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MOVIE REVIEW : 'Iron Will' Full of Heart and Hope : The film is a throwback to the sweet Disney family ones that Walt himself loved, a live-action fairy tale.

January 14, 1994|KENNETH TURAN | TIMES FILM CRITIC

Like the earnest young man it's named after, "Iron Will" (citywide) would blush and protest if any kind of fuss were made over it. Just doing my job, sir, this film would say if it could talk, no need to make me out to be more than I am.

True enough, but it is "Iron Will's" double charm that its aspirations are humble and straightforward and that it fulfills them so completely. Not as slick as "Free Willy" or as sophisticated as "Searching for Bobby Fischer," this is a throwback to the sweet and sentimental Disney family films that Walt himself loved, a live-action fairy tale about a boy, his dogs and a darn tough race.

Set in 1917 and "inspired by" a real event, "Iron Will" shrewdly does not attempt to modernize its story or make it hipper for the nominally more sophisticated kids who are its core audience. It sees the world the same way its open and innocent protagonist, Will Stoneman (Mackenzie Astin) does, as a manageable place where enthusiasm and heart are enough to solve any problem.

A passionate dog-sledder who lives deep in snowbound South Dakota, Will, who has just been accepted to college, is ambivalent about going and no wonder: Who would want to leave a dad like Jack (John Terry), the most understanding guy in 12 states who speaks only in aphorisms like "Don't let fear stand in the way of your dreams" and "If there's something you really want, you've got to go out and grab it."

But then, in a cruel moment that probably accounts for the film's PG rating, Jack dies in an accident and Will must face not only the lack of money for college but the family's financial ruin. Then he remembers the Carnival Derby, "the longest, toughest, richest dog race ever," with a problem-solving $10,000 going to the first team to cross the 500 miles from Winnipeg, Manitoba, to St. Paul, Minn.

Under the tutelage of medicine-ball-throwing family friend Ned Dodd (August Schellenberg), a Native American whose store of tribal aphorisms rivals those of the late Jack, Will toughens himself up for a race across "the meanest stretch of land God ever put together."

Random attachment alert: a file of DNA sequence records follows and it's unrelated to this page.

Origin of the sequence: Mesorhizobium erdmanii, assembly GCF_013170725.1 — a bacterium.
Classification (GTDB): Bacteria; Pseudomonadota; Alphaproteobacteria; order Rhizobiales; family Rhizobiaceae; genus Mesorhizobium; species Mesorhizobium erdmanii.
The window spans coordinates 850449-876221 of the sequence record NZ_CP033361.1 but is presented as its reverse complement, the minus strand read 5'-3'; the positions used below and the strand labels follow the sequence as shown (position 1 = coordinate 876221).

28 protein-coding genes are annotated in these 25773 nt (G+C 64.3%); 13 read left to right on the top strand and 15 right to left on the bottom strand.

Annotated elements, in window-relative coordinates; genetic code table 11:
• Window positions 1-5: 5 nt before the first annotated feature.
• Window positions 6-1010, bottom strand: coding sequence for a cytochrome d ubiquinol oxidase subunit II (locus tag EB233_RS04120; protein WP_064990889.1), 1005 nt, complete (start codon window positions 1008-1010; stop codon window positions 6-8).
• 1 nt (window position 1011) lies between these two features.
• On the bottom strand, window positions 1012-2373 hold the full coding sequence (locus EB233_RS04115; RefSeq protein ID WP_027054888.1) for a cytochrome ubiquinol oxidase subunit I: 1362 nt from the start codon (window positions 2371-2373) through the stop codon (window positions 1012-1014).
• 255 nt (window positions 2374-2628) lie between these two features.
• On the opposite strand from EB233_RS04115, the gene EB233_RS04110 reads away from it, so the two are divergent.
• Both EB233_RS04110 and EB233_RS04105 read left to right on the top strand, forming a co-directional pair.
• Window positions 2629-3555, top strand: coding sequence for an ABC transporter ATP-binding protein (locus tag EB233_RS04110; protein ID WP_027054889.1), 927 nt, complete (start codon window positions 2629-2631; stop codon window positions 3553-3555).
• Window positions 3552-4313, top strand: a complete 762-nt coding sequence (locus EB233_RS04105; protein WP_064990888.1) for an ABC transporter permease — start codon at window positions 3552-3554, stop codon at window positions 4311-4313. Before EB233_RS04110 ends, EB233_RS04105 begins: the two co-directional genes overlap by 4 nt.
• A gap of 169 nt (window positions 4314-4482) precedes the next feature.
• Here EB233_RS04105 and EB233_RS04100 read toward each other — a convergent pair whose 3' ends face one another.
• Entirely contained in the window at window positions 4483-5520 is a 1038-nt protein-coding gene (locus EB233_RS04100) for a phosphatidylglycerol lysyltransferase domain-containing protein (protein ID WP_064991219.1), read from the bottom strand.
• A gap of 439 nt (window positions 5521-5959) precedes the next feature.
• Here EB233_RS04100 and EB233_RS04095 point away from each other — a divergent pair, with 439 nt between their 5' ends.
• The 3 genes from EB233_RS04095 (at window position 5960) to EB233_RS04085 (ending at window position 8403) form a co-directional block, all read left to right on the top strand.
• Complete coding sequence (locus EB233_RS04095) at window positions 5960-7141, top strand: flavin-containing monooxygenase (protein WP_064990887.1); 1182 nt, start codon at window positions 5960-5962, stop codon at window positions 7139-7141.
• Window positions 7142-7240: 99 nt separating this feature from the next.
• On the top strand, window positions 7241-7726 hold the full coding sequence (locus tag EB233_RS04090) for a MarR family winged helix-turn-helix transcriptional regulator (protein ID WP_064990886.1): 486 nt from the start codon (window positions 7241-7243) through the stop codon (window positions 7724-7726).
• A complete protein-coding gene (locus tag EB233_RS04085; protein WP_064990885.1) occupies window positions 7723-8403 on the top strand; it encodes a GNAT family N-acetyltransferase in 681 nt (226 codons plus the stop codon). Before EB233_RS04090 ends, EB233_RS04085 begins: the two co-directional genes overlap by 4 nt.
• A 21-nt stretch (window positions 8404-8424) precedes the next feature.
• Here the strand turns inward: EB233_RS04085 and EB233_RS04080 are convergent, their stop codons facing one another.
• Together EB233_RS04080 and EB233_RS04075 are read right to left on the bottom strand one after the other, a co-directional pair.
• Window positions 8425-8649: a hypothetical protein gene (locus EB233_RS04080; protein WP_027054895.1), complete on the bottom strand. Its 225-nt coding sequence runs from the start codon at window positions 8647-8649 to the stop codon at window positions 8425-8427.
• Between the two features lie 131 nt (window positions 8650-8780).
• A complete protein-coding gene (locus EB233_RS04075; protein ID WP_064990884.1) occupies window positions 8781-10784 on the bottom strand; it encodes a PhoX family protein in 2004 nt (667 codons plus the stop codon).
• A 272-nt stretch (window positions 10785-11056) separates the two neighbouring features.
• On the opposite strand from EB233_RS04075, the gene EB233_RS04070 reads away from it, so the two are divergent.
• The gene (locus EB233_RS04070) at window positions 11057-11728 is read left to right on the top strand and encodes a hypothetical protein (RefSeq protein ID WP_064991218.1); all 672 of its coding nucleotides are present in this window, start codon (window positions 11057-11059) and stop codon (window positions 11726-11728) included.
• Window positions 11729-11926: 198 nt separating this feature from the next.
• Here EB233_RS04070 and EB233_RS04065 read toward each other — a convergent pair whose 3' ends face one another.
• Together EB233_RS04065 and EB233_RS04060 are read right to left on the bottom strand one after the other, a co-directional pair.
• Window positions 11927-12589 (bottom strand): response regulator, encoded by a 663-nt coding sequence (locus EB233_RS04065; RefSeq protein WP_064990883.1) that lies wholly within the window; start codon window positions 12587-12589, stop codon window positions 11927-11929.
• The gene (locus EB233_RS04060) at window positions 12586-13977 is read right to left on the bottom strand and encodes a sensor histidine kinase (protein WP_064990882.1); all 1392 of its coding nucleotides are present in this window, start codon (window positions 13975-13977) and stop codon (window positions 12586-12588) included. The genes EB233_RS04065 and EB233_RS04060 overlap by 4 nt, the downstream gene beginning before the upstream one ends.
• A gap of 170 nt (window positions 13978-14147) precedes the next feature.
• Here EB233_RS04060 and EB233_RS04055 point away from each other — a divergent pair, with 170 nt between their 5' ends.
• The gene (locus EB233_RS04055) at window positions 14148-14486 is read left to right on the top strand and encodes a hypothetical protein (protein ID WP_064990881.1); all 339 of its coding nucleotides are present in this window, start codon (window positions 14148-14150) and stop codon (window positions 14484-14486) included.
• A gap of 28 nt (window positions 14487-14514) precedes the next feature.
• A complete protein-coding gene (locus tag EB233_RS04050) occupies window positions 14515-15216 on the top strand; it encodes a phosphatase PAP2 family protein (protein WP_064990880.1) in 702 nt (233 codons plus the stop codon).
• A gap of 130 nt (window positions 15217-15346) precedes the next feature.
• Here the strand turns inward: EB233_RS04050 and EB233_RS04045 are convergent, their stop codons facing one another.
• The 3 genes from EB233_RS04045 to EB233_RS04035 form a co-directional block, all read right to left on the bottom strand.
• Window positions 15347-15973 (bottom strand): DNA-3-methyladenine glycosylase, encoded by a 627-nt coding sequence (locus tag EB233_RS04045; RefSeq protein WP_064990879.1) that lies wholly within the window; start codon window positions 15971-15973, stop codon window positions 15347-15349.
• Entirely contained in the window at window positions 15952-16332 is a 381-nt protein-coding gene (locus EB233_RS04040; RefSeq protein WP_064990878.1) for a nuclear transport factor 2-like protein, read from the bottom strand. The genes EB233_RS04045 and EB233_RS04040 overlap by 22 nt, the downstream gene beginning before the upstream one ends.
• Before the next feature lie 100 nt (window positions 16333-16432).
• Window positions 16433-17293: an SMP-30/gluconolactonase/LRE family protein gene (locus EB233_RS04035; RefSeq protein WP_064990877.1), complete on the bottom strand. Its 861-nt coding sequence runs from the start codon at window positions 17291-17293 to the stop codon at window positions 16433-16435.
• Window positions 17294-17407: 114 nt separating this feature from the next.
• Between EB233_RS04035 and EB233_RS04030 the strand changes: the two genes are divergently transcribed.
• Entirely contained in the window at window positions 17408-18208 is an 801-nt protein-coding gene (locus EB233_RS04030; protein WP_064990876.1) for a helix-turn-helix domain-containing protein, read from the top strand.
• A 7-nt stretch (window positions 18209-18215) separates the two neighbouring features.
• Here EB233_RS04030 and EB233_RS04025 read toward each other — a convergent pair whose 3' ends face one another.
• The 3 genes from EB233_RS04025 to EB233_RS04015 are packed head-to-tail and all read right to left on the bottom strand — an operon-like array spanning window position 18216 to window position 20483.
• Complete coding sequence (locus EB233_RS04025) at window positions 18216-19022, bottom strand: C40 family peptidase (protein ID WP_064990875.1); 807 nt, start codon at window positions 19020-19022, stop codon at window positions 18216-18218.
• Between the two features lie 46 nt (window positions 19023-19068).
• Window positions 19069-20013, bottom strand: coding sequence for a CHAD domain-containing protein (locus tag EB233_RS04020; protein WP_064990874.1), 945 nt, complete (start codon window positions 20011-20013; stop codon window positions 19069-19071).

*

And a good thing, too, because in addition to horrendous weather and topological features with names like Heartbreak Hill and Devil's Slide, Will has to face his other competitors. This fierce lot includes Borg Guillarson (George Gerdes), who looks like the Hannibal Lecter of cross-country sledding.

Will also contends with Kevin Spacey's cynical, jaded journalist, who dubs him Iron Will and says things like "This kid will put me on the front page." And he has to earn the respect of the redoubtable Gus, his father's old lead dog that has a heart, not to mention a bite, as big as all outdoors.

All this can be made to sound quite silly, and in some ways it obviously is. But even though a mix-and-match trio of disparate screenwriters (74-year-old John Michael Hayes, who counts "Rear Window" and "To Catch a Thief" among his credits; "Runaway Train's" Djordje Milicevic and "Sleepless in Seattle's" Jeff Arch) are involved, "Iron Will" is unified and made endearing by the simplicity and belief that director Charles Haid and those in front of the camera bring to the personal drama and the pounding races.

Mackenzie Astin, whose first theatrical feature this is (as it is for director Haid), is perfectly cast as Will, bringing to the part not only the ability to look good on a sled but also a convincing rugged innocence and an ease with emotion, a quality he shares with his brother, Sean ("Rudy"), and their mother, Patty Duke.

And don't forget those dogs. Brightly and vividly shot by cinematographer William Wages, the assorted huskies and malamutes look inexpressibly cheerful as they mush through the snow, a good humor that those who embrace the decidedly old-fashioned pleasures of "Iron Will" can easily share.

'Iron Will'

Mackenzie Astin: Will Stoneman Kevin Spacey: Harry Kingsley David Ogden Stiers: J.P. Harper August Schellenberg: Ned Dodd Brian Cox: Angus McTeague George Gerdes: Borg Guillarson

Released by Walt Disney Pictures. Director Charles Haid. Producers Patrick Palmer, Robert Schwartz. Screenplay John Michael Hayes and Djordje Milicevic and Jeff Arch. Cinematographer William Wages. Editor Andrew Doerfer. Costumes Betty Madden. Music Joel McNeely. Production design Stephen Storer. Art director Nathan Haas. Set decorator Hilton Rosenmarin. Running time: 1 hour, 49 minutes.

\o7 MPAA rating: PG. Times guidelines: a brief scene of a father's death by drowning and several dogfights. \f7

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